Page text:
Amazon CEO Jeff Bezos became the latest billionaire to engage in political sparring on Twitter this weekend, calling President Joe Biden’s remark about business taxes “disinformation” and “misdirection.”
The White House promptly responded on Monday, claiming that Bezos “opposes an economic plan for the middle class.” Bezos then fought back, claiming that the Biden administration’s $3.5 trillion economic and social spending bill, dubbed “Build Back Better,” would have exacerbated inflation.
Last Friday, Bezos fired his first tweet at Biden, responding to a tweet about inflation in which the president stated, without mentioning Amazon, “let’s make sure the wealthiest firms pay their fair share.”
“Raising corp taxes is fine to discuss,” Bezos tweeted in response. “Taming inflation is critical to discuss. Mushing them together is just misdirection.”
“The newly created Disinformation Board should review this tweet, or maybe they need to form a new Non-Sequitur Board instead,” Bezos said.
The Amazon founder was apparently referring to Homeland Security’s recently announced Disinformation Governance Board which he said should fact check Biden’s statement on inflation.
The billionaire then followed up with another tweet on Sunday claiming “In fact, the administration tried hard to inject even more stimulus into an already over-heated, inflationary economy and only Manchin saved them from themselves.”
In fact, the administration tried hard to inject even more stimulus into an already over-heated, inflationary economy and only Manchin saved them from themselves. Inflation is a regressive tax that most hurts the least affluent. Misdirection doesn’t help the country. https://t.co/a8cygcunEG
— Jeff Bezos (@JeffBezos) May 15, 2022
This latest controversy is an extremely high-profile one for Bezos, the second wealthiest man, who has largely avoided public political battles unlike the world’s richest Elon Musk who has been regularly responding and using the platform for all types of reactions and statements.
Inflation in the United States has scaled new highs since the 1980s, affecting the cost of commodities such as gas, food, healthcare, and housing. For the first time in eight months, the rate of inflation slowed in April.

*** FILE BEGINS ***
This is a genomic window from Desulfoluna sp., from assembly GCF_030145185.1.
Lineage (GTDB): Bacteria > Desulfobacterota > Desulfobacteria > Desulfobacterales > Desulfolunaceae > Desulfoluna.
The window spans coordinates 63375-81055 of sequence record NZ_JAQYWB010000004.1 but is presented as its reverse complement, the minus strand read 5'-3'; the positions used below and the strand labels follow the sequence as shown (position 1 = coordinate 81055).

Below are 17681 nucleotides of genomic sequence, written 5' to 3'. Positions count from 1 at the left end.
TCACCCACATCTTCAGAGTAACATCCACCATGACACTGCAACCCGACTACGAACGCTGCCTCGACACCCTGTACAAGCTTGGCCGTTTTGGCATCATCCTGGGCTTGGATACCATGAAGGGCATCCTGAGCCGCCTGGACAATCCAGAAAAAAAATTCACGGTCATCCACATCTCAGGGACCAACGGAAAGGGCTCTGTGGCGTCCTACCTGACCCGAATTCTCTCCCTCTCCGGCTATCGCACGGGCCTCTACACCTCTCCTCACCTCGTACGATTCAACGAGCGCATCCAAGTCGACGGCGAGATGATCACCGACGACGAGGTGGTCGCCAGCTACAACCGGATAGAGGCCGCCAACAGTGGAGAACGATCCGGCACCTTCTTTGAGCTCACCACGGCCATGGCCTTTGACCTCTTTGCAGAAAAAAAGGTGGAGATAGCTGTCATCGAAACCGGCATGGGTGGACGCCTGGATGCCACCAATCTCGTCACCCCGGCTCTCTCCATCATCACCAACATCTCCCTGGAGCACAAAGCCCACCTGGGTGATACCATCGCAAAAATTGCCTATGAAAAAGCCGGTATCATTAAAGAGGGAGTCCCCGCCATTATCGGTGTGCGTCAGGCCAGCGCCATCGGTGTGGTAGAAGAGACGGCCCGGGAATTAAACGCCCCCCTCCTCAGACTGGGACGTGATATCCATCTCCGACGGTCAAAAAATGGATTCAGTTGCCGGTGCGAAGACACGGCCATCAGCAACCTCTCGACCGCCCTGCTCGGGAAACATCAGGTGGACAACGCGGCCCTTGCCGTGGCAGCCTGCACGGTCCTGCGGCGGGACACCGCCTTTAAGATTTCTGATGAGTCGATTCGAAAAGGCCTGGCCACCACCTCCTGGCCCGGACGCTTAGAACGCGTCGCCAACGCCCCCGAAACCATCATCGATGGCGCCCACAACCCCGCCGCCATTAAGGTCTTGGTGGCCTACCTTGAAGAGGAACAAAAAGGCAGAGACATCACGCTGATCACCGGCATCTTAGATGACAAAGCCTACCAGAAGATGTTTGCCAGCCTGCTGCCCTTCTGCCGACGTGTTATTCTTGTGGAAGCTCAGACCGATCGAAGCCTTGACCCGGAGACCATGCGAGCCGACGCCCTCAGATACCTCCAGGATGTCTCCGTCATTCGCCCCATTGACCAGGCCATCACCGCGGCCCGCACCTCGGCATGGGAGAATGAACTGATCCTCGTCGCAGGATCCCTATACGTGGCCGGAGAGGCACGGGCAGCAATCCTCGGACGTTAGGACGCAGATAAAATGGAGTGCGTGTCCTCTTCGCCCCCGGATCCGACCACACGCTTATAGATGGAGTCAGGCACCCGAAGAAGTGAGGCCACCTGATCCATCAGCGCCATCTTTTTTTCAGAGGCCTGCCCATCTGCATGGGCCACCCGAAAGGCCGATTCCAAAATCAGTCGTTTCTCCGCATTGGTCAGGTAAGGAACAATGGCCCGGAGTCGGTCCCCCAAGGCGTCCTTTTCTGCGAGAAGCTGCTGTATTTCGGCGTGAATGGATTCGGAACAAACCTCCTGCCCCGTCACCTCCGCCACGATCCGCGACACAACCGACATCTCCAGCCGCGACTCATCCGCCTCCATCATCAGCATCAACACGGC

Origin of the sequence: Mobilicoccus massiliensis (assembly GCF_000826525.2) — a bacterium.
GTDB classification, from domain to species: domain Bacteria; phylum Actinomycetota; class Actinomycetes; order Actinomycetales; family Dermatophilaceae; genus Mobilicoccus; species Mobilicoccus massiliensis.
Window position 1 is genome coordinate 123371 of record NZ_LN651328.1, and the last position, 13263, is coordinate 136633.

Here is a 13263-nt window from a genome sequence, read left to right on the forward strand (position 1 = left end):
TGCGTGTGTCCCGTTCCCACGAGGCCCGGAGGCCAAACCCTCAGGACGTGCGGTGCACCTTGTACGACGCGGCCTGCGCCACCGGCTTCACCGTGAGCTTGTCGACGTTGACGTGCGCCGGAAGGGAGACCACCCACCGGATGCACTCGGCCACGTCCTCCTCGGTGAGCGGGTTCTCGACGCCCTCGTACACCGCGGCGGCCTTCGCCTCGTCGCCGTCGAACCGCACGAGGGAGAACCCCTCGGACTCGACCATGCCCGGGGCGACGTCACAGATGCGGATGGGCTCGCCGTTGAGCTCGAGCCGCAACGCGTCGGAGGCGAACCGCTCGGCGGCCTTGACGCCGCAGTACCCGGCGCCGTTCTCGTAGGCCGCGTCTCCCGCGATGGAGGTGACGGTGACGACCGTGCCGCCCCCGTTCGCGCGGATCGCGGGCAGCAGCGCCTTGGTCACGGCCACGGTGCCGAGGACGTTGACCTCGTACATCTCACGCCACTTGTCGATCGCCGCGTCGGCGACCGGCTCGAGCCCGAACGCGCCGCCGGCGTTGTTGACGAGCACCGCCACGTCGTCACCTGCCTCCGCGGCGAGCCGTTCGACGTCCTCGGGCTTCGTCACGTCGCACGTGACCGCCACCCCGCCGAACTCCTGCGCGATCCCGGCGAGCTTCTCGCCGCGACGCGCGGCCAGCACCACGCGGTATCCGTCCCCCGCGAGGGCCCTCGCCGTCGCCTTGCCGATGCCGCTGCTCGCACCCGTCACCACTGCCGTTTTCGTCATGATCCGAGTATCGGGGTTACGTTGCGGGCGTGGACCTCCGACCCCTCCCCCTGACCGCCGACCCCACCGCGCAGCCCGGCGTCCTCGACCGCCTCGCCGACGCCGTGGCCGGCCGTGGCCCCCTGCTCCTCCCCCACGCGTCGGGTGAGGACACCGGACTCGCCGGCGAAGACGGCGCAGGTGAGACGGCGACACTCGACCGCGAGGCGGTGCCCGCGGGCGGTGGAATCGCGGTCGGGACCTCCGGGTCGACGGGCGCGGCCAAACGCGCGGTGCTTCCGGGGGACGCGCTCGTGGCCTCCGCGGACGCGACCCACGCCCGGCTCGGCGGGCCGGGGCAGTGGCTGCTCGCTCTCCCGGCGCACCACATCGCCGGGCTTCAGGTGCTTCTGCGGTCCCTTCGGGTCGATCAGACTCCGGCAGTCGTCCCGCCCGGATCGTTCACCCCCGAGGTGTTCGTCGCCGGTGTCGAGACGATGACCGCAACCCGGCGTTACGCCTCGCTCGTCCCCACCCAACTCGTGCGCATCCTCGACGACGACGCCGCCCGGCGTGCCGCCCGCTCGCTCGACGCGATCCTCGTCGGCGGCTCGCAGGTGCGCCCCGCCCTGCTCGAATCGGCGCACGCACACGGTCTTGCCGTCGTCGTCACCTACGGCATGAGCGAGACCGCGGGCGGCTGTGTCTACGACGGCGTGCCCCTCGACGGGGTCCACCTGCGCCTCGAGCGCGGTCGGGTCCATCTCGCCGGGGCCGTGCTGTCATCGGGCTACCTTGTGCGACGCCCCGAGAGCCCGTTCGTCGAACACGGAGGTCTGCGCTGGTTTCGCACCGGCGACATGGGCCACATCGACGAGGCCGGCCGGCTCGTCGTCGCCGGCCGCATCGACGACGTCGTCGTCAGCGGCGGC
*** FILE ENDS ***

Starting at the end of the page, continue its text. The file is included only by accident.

President Biden also responded on Sunday in a tweet that under the Trump administration, the deficit increased every single year.
“This year, we’re on track to cut the deficit by $1.5 trillion – the biggest one-year decline ever. It matters to families, because reducing the deficit is one of the main ways we can ease inflationary pressures,” Biden said.
“It doesn’t require a huge leap to figure out why one of the wealthiest individuals on Earth opposes an economic agenda for the middle class that cuts some of the biggest costs families face, fights inflation for the long haul, and adds to the historic deficit reduction the President is achieving by asking the richest taxpayers and corporations to pay their fair share,” Andrew Bates, deputy White House spokesperson, said in a statement to The Washington Post’s Jeff Stein.
The White House also responded by pointing out that Bezos’ attacks came only days after Biden met with labor leaders supporting Amazon’s anti-unionization campaign in the Oval Office.
Bezos will face much higher tax burdens under the administration’s policies, according to Bates, as he would pay an additional $35 billion under a billionaire tax plan proposed by the White House in March.
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